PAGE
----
New incentives will insure Downtown remains the financial capital


By Eric Deutsch

Downtown’s revitalization is well underway, and a series of recent developments including a commercial incentives package and important capital projects, have made one thing crystal clear: Lower Manhattan is destined to retain its place as a vibrant, dynamic mixed-use neighborhood and the best place in New York to do business.

Governor George Pataki, Mayor Michael Bloomberg, Assembly Speaker Sheldon Silver, and Senate Majority Leader Joseph Bruno recently developed a broad new incentives package that provides substantial benefits to businesses that sign leases in Lower Manhattan. The incentives offer remarkable savings for companies that move to Lower Manhattan. Businesses already based Downtown can also reap benefits if they make a long-term commitment to stay.

The program includes commercial rent tax exemptions and sales tax breaks on space build-outs and fit-outs. Additional assistance is also offered to businesses signing leases in 7 World Trade Center and the Freedom Tower, and companies moving from outside New York City could also be eligible for a $3,000 per employee per year tax credit.

The Downtown Alliance’s technical assistance program guides businesses and real estate brokers through the details and eligibility rules for the program. We have a dedicated team at the ready to provide expert advice to those who want to understand and take advantage of the new incentives. In conjunction with the Association for a Better New York and the Real Estate Board of New York, we’ve also created a comprehensive guide that outlines each of the different programs. For copies of the brochure or to reach our technical assistance department, please call (212) 732-2407.

These benefits, which were enacted in August, have already spurred interest in several Lower Manhattan properties, and we are confident they will continue to have a tremendous positive impact on the commercial real estate market Downtown.

Several significant capital projects are also underway in Lower Manhattan. On the World Trade Center site, construction of the world-class Calatrava PATH station has begun, with completion scheduled for 2009. This grand terminal will serve as an important public space, a critical transportation hub, and a retail center for the Downtown community. Construction of the Freedom Tower and the World Trade Center Site memorial are both slated to begin this spring. The Fulton Street Transit Center, which will connect the maze of subway lines that currently converge at Fulton St. into a rationalized, centralized transit hub, is also under construction and expected to be completed in 2008.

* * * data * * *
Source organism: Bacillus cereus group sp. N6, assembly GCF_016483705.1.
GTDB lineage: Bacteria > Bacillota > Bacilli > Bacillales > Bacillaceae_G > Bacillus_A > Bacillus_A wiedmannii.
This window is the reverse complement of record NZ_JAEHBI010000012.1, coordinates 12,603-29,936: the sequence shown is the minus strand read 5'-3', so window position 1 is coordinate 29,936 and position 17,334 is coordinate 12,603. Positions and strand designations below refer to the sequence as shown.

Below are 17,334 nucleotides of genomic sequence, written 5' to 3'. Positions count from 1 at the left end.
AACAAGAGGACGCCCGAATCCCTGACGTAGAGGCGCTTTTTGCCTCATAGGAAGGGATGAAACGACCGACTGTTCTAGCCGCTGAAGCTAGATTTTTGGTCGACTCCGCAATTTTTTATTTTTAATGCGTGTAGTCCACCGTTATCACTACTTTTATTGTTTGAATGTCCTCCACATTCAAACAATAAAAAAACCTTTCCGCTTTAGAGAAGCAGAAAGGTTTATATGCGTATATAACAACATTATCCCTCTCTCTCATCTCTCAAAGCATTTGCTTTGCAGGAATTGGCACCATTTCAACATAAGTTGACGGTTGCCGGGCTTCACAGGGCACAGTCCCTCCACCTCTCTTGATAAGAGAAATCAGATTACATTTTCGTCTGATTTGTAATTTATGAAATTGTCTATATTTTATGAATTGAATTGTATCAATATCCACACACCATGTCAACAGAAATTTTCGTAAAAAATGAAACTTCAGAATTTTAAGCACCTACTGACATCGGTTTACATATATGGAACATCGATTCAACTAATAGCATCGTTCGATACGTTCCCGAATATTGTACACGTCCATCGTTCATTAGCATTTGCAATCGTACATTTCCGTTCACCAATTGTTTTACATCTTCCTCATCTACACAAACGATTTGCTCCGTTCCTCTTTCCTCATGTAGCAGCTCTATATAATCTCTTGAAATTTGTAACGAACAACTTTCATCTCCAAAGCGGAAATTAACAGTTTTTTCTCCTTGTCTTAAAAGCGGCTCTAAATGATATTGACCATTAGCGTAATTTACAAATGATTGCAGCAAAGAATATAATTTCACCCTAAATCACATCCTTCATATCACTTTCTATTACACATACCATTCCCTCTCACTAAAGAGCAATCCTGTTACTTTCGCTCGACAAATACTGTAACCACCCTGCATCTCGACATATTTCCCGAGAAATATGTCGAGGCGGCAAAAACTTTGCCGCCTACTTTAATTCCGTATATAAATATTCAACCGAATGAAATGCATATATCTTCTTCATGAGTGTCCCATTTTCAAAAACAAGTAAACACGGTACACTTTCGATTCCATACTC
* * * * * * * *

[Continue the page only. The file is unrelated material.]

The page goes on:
This spring, the New York State Dept. of Transportation will complete the Route 9A Promenade South project. This $70 million project will dramatically improve vehicular and pedestrian conditions on West St., from Battery Place to West Thames St. The entrance to the Brooklyn Battery Tunnel will be rebuilt, as will wider sidewalks, pedestrian plazas, decorative plantings and a bikeway that links the Hudson and East River greenways.

In addition to these projects that are underway, the Downtown community is looking forward to the revitalization of the East River waterfront, which received a $150 million funding commitment earlier this year from the Lower Manhattan Development Corporation. The plans call for improved lighting and pedestrian access, as well as new piers and retail development. These long-awaited improvements will be welcome additions to Downtown’s spectacular waterfront.

To help the community deal with the impacts of the construction associated with these and other major capital improvements, the Downtown Alliance has been working closely with the Lower Manhattan Construction Command Center. We continue to advocate for maintaining maximum pedestrian and vehicular access and open communication and outreach throughout the course of each project, as well as direct and prompt responses to other issues as they arise. We’re working hard with our partners in government to ensure that the Lower Manhattan community not only continues to operate, but thrives during this construction period.

Lower Manhattan’s revitalization is advancing. Armed with deep incentives and visible progress on critical projects throughout our neighborhood, we are ready to begin the next critical phase of attracting new companies to Lower Manhattan. As the new president of the Downtown Alliance, I am optimistic about Lower Manhattan’s future and excited to be a part of the renaissance of this unique neighborhood. I have no doubt that with these new incentives and exciting capital projects, Lower Manhattan will remain the financial capital of the world, the region’s premiere business district, and one of the city’s most diverse and dynamic neighborhoods.

Eric Deutsch is president of the Alliance for Downtown New York, which manages Lower Manhattan’s Business Improvement District.

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